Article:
barely knew and they updated everyone on everything, including the fact that their sister was in a treatment center for an eating disorder. Made sense to me given the family she was a part of.

      And I especially hate the cards that aren't cards but just pics of the kids (usually in summer clothes.)

      Tracy B Ann - technically that is my signature.

      by ZenTrainer on Fri Nov 30, 2012 at 06:54:12 PM PST

      [ Parent ]

    •  I agree on this (3+ / 0-)
      Recommended by:
      white blitz, northsylvania, Debby

      I always enjoyed reading the letters, even if they were photocopied, because I have about 25 cousins and it kept me up on what they were up to. And they've been up to some pretty interesting things over the years! Plus I always like seeing the photos of friends' and relatives' kids each year, especially the ones who lived too far away for me to see regularly.

      But a lot of the other points in the diary I agree on.

    •  I love the letters as well (2+ / 0-)
      Recommended by:
      white blitz, radical simplicity

      and I don't care about a bit braggy. Your kid won the spelling bee? Yay! You ran a half-marathon? Bravo! I did have someone on my list, who we don't hear from any longer, who would say things like, "We bought a new house and we now have the biggest yard in town. We plan to put the house on the home tour next year." Tell me about everything you grow in your garden, tell me how you love to renovate, paint, spackle and all. Tell me that you bought one of the fanciest houses in town and your yard is bigger than everyone else's? Well, I remember how you were in college and that just give me ammunition. But see, even there it brought some laughter into my day so where's the problem?

      Twenty years from now, you will be more disappointed by the things that you didn't do than by the ones you did do. Throw off the bowlines. Sail away from the safe harbor. --Mark Twain

      by Debby on Sat Dec 01, 2012 at 02:26:44 PM PST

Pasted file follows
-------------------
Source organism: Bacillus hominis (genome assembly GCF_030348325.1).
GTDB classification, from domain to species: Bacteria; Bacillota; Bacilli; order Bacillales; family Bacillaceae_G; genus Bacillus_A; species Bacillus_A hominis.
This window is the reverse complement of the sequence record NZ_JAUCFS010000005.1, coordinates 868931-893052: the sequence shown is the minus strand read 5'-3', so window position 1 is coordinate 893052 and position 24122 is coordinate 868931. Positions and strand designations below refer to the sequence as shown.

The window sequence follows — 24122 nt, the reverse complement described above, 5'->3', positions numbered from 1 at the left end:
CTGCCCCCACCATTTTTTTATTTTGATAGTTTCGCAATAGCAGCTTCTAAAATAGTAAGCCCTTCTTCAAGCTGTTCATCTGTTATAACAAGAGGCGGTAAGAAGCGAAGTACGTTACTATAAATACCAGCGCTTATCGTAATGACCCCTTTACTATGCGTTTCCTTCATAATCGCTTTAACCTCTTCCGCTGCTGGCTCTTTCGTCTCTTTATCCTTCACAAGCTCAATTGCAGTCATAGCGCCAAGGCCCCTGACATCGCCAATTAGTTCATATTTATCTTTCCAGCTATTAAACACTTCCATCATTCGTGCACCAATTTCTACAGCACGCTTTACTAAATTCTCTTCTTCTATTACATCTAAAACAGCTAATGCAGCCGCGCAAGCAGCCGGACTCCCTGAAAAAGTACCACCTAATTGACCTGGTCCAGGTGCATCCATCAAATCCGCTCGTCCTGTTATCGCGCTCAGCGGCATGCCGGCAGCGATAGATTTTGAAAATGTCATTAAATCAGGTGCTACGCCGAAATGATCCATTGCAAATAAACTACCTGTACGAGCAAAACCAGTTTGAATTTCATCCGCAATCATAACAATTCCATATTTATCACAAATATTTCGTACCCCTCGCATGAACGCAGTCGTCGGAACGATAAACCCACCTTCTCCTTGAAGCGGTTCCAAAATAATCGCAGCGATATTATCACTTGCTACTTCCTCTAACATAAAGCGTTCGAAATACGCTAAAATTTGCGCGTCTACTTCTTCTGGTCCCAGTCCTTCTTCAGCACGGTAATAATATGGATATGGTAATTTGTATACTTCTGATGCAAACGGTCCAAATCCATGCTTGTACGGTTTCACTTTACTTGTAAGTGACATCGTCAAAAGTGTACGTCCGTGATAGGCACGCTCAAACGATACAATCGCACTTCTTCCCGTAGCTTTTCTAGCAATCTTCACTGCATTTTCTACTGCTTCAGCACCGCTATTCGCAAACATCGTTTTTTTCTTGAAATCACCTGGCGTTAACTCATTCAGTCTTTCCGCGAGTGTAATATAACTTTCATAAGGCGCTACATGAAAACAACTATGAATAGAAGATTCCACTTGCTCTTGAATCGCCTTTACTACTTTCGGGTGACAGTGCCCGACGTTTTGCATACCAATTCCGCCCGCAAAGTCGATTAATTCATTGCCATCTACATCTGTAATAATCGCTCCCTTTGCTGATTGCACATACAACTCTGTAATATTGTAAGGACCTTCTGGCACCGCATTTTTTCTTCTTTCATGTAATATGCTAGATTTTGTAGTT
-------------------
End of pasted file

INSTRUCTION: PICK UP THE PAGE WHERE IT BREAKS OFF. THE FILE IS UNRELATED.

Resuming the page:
[ Parent ]

    •  Certainly less annoying than Facebook! nt (0+ / 0-)

      "All governments lie, but disaster lies in wait for countries whose officials smoke the same hashish they give out." --I.F. Stone

      by Alice in Florida on Sat Dec 01, 2012 at 02:58:47 PM PST

      [ Parent ]

  •  Most people (7+ / 0-)

    are Scrooge by December 26. The real heroes of Christmas are those who start out as Scrooge. If the rest of the world would only listen to us it would all be so much easier.

    We could donate a bundle to world hunger and have a smashing time, spending only a modest amount for the children (which I believe was the original scenario).

    But alas, most can't see beyond their noses so it all plays out the same, year after year after.....leaving another generation to grow up feeling overstuffed, yet unsatisfied, with an almost uncurable shopping addiction, buying and returning in that compulsive way.

    Facts matter. Joe Biden

    by kpardue on Fri Nov 30, 2012 at 03:55:14 PM PST

  •  I'm a scrooge. (4+ / 0-)

    Bah Humbug indeed!

    pseudoscience can kill

    by terrypinder on Fri Nov 30, 2012 at 04:13:49 PM PST

  •  And for the Record. Scrooge wasn't a Jew. (0+ / 0-)

    Just putting it out there, since it seems to come up every time this discussion does...